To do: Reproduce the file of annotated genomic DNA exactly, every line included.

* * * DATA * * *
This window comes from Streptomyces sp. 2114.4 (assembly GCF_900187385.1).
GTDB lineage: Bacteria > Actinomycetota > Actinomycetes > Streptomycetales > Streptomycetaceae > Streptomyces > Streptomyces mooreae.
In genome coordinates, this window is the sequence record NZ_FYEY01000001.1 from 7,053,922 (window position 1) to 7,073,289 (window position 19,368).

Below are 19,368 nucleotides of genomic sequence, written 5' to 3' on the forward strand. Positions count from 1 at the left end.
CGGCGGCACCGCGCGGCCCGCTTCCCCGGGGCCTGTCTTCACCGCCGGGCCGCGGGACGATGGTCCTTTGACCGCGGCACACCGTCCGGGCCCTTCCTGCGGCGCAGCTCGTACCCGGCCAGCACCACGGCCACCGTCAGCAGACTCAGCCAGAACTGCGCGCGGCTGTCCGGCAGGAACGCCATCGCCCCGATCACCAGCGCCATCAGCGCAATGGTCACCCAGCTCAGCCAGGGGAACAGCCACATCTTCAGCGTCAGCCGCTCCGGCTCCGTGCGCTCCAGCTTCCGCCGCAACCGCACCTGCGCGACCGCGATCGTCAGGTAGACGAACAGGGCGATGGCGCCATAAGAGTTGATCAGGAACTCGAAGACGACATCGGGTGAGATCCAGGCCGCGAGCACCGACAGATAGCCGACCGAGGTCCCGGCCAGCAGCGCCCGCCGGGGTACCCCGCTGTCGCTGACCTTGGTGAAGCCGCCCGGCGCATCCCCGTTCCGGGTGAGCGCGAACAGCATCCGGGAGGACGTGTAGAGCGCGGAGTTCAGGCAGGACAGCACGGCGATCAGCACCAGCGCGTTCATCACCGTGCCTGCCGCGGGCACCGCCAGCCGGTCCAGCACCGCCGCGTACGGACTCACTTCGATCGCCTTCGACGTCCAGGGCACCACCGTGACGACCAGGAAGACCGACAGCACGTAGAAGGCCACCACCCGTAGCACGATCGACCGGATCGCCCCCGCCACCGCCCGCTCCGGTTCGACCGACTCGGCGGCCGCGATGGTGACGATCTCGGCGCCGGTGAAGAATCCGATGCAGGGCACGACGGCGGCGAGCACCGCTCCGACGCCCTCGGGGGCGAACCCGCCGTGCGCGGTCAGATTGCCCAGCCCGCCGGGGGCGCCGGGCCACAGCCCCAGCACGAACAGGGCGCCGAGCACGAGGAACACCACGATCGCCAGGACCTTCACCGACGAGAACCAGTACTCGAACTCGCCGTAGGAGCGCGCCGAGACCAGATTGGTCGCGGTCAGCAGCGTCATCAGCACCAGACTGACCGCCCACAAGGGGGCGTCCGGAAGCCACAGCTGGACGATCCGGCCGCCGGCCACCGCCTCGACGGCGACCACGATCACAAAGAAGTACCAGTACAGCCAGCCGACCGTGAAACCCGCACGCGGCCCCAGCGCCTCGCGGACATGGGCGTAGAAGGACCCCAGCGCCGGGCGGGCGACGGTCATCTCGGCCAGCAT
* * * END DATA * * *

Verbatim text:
This window comes from Streptomyces sp. 2114.4 (assembly GCF_900187385.1).
GTDB lineage: Bacteria > Actinomycetota > Actinomycetes > Streptomycetales > Streptomycetaceae > Streptomyces > Streptomyces mooreae.
In genome coordinates, this window is the sequence record NZ_FYEY01000001.1 from 7,053,922 (window position 1) to 7,073,289 (window position 19,368).

Below are 19,368 nucleotides of genomic sequence, written 5' to 3' on the forward strand. Positions count from 1 at the left end.
CGGCGGCACCGCGCGGCCCGCTTCCCCGGGGCCTGTCTTCACCGCCGGGCCGCGGGACGATGGTCCTTTGACCGCGGCACACCGTCCGGGCCCTTCCTGCGGCGCAGCTCGTACCCGGCCAGCACCACGGCCACCGTCAGCAGACTCAGCCAGAACTGCGCGCGGCTGTCCGGCAGGAACGCCATCGCCCCGATCACCAGCGCCATCAGCGCAATGGTCACCCAGCTCAGCCAGGGGAACAGCCACATCTTCAGCGTCAGCCGCTCCGGCTCCGTGCGCTCCAGCTTCCGCCGCAACCGCACCTGCGCGACCGCGATCGTCAGGTAGACGAACAGGGCGATGGCGCCATAAGAGTTGATCAGGAACTCGAAGACGACATCGGGTGAGATCCAGGCCGCGAGCACCGACAGATAGCCGACCGAGGTCCCGGCCAGCAGCGCCCGCCGGGGTACCCCGCTGTCGCTGACCTTGGTGAAGCCGCCCGGCGCATCCCCGTTCCGGGTGAGCGCGAACAGCATCCGGGAGGACGTGTAGAGCGCGGAGTTCAGGCAGGACAGCACGGCGATCAGCACCAGCGCGTTCATCACCGTGCCTGCCGCGGGCACCGCCAGCCGGTCCAGCACCGCCGCGTACGGACTCACTTCGATCGCCTTCGACGTCCAGGGCACCACCGTGACGACCAGGAAGACCGACAGCACGTAGAAGGCCACCACCCGTAGCACGATCGACCGGATCGCCCCCGCCACCGCCCGCTCCGGTTCGACCGACTCGGCGGCCGCGATGGTGACGATCTCGGCGCCGGTGAAGAATCCGATGCAGGGCACGACGGCGGCGAGCACCGCTCCGACGCCCTCGGGGGCGAACCCGCCGTGCGCGGTCAGATTGCCCAGCCCGCCGGGGGCGCCGGGCCACAGCCCCAGCACGAACAGGGCGCCGAGCACGAGGAACACCACGATCGCCAGGACCTTCACCGACGAGAACCAGTACTCGAACTCGCCGTAGGAGCGCGCCGAGACCAGATTGGTCGCGGTCAGCAGCGTCATCAGCACCAGACTGACCGCCCACAAGGGGGCGTCCGGAAGCCACAGCTGGACGATCCGGCCGCCGGCCACCGCCTCGACGGCGACCACGATCACAAAGAAGTACCAGTACAGCCAGCCGACCGTGAAACCCGCACGCGGCCCCAGCGCCTCGCGGACATGGGCGTAGAAGGACCCCAGCGCCGGGCGGGCGACGGTCATCTCGGCCAGCAT